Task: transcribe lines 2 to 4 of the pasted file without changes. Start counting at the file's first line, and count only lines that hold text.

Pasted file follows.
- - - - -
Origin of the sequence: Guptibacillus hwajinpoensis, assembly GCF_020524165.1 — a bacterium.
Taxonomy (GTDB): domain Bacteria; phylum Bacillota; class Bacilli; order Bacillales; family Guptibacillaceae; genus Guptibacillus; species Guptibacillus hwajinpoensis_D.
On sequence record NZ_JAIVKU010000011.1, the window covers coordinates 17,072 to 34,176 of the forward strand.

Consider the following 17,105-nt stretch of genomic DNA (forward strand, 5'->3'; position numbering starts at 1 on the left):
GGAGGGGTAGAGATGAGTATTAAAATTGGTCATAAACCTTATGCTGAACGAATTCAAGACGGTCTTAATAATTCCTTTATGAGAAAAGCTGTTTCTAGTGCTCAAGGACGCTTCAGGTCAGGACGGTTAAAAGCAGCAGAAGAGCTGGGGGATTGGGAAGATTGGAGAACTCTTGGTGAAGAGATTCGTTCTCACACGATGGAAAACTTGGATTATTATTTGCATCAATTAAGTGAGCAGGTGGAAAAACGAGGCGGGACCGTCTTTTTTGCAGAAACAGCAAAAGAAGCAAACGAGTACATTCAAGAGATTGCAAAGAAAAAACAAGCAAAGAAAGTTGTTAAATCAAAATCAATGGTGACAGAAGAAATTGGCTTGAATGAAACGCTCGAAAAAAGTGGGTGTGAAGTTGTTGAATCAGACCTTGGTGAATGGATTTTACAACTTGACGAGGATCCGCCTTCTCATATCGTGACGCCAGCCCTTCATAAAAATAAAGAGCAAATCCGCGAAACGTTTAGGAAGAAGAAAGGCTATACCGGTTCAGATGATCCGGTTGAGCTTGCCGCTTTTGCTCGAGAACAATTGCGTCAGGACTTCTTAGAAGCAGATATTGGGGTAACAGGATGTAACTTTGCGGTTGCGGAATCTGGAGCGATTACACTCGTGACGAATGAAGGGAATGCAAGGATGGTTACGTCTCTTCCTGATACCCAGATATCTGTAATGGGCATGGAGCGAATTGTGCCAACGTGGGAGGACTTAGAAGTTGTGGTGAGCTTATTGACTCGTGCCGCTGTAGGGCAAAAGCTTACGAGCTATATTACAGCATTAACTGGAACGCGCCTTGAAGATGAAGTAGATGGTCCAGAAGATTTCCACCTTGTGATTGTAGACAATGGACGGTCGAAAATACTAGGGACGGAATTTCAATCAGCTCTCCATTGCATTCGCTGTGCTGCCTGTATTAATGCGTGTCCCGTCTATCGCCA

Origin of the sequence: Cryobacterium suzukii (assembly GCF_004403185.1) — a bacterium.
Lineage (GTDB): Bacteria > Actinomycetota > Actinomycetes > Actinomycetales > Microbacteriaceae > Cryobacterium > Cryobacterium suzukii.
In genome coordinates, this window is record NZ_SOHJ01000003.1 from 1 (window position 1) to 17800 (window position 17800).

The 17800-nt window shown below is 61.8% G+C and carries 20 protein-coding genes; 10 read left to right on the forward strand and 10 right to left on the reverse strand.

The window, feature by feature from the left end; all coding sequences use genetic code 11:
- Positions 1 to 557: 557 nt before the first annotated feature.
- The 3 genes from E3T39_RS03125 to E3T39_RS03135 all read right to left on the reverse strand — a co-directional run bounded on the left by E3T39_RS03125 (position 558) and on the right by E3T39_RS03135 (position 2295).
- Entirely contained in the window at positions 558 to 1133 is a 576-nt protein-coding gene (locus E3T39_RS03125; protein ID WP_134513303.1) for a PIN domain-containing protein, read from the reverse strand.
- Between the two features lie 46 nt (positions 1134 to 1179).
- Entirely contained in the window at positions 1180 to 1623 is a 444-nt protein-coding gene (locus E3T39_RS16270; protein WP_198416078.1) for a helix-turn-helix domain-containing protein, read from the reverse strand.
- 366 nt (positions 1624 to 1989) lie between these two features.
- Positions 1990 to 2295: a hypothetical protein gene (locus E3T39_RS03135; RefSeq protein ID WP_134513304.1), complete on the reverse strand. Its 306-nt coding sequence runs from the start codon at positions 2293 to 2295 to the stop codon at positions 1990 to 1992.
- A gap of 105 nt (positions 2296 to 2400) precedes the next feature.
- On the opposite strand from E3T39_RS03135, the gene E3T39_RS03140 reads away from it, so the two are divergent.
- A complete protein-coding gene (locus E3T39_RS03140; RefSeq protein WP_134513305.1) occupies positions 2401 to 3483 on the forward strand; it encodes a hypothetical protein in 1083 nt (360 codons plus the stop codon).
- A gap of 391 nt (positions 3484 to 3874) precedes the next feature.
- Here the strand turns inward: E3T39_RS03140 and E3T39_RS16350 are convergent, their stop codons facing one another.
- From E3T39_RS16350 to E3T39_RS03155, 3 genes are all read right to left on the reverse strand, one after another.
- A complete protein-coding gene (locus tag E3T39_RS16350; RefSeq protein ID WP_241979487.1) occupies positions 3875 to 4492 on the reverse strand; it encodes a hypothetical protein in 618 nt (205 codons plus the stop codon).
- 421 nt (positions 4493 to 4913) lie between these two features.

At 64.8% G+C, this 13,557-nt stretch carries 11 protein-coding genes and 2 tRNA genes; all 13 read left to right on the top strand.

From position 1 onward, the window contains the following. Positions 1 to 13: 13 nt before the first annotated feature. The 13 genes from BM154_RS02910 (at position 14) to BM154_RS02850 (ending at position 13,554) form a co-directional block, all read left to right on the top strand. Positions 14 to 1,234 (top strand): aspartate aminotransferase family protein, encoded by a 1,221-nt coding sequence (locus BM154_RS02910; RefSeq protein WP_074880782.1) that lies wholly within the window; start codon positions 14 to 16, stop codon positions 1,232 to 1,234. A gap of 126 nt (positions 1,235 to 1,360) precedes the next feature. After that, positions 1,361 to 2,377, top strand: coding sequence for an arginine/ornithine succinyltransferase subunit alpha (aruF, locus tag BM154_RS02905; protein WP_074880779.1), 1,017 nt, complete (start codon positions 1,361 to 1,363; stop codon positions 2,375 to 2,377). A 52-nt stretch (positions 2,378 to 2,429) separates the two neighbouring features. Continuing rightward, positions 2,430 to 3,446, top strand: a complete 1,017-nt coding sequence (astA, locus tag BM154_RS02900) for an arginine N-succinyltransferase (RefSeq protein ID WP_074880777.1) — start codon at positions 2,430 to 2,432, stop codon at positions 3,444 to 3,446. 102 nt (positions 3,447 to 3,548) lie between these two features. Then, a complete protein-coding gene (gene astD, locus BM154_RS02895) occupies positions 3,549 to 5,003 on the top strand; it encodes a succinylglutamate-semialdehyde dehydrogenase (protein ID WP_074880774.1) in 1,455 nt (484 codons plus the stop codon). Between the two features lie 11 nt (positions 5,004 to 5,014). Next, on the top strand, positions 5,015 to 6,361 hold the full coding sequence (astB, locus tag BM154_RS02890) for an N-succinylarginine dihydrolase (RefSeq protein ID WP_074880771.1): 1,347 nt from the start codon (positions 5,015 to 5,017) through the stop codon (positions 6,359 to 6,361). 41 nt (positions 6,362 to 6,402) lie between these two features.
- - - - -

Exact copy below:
Taxonomy (GTDB): domain Bacteria; phylum Bacillota; class Bacilli; order Bacillales; family Guptibacillaceae; genus Guptibacillus; species Guptibacillus hwajinpoensis_D.
On sequence record NZ_JAIVKU010000011.1, the window covers coordinates 17,072 to 34,176 of the forward strand.

Consider the following 17,105-nt stretch of genomic DNA (forward strand, 5'->3'; position numbering starts at 1 on the left):